Well, nobody’s perfect. As much as every guy tries to be James Bond or Don Draper, the truth is that the overwhelming majority of us fall woefully short.
What am I talking about? Of course, I’m talking about microaggressions. If you don’t know, here’s the definition:
Microaggressions are the everyday verbal, nonverbal, and environmental slights, snubs, or insults, whether intentional or unintentional, that communicate hostile, derogatory, or negative messages to target persons based solely upon their marginalized group membership.
The classic microaggression that I’ve encountered in my life is the classic Where are you from? question. People have asked me that and I’ve responded with Los Angeles only to see utter disappointment in their faces when I don’t tell them that I’m from the Ching-Chong Orient. Sorry, fellas.
But what I really want to comment on is how everything is a microaggression nowadays. You really can’t say anything in the workplace anymore without fear of someone being offended by what you say.
This year, our company holiday party is being held at a Mexican restaurant. The holiday committee decided to make flyers for the party, which included silhouettes of people wearing sombreros, to which some people said, Nope, can’t do that. Microaggression.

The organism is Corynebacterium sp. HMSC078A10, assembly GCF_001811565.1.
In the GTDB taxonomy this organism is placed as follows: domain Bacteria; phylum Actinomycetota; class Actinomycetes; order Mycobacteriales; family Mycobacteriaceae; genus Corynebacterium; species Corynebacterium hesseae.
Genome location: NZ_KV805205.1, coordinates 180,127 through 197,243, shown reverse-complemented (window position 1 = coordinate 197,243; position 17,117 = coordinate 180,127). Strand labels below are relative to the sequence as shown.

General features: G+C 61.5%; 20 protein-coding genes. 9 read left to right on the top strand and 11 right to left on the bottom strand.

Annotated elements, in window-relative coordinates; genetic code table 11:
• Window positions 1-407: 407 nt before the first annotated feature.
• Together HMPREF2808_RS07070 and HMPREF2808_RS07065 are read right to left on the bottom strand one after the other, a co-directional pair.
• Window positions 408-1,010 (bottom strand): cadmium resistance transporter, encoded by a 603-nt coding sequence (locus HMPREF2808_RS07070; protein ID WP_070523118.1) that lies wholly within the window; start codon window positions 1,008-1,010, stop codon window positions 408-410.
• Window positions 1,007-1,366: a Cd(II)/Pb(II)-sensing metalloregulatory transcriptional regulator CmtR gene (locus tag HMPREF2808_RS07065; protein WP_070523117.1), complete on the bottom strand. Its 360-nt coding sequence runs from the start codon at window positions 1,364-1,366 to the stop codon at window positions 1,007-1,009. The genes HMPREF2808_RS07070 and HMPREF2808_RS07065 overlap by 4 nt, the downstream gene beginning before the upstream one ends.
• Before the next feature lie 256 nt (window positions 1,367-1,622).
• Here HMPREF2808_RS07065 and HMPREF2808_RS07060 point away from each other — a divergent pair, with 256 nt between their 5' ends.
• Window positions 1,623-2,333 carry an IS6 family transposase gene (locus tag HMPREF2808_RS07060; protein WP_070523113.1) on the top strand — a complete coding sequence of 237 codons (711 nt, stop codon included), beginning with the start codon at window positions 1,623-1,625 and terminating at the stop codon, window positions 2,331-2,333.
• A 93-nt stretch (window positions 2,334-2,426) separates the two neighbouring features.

I guess if you really think about it, I can see someone being offended by it. But that’s the thing; since when did it become necessary to really sit down and decide if anyone can be offended by the slightest detail of a party flyer?
A few months ago, our team in the office went out to lunch. We chose a nearby Korean restaurant. One female coworker ordered the oxtail soup. When her soup was placed on the table, she started laughing at her entree because it smelled funny. For a moment, I took her amusement as a mockery of my ethnic background and culture. I don’t hit women (I don’t hit anyone, for that matter) but I knocked her out, in my mind.
What I wonder is, would I have even flinched at all if we didn’t live in a world that catered to every sensitive soul? Have we as a society been conditioned to interpret anything and everything as a slight? Are we teaching future generations to take every comment as throwing shade at someone? Are we soft?
In reality, that hostility I felt towards my coworker lasted about 30 seconds. Why? Because I didn’t dwell on it, and that’s what may the problem with everything. If the ignoramous that asks me Where I’m from from is too lazy and dumb to know the difference between Koreans, Chinese, Taiwanese, or American-born Asians, then why trip over anything he/she says?
I get being sensitive to others, but what we really can control is our emotions and reactions. If we all became a little less reactionary to every little word spoken about us, then perhaps society wouldn’t be caught in this web of microaggressions.
But we all know that’s not happening. So tread lightly people, because we’re all sensitive nowadays.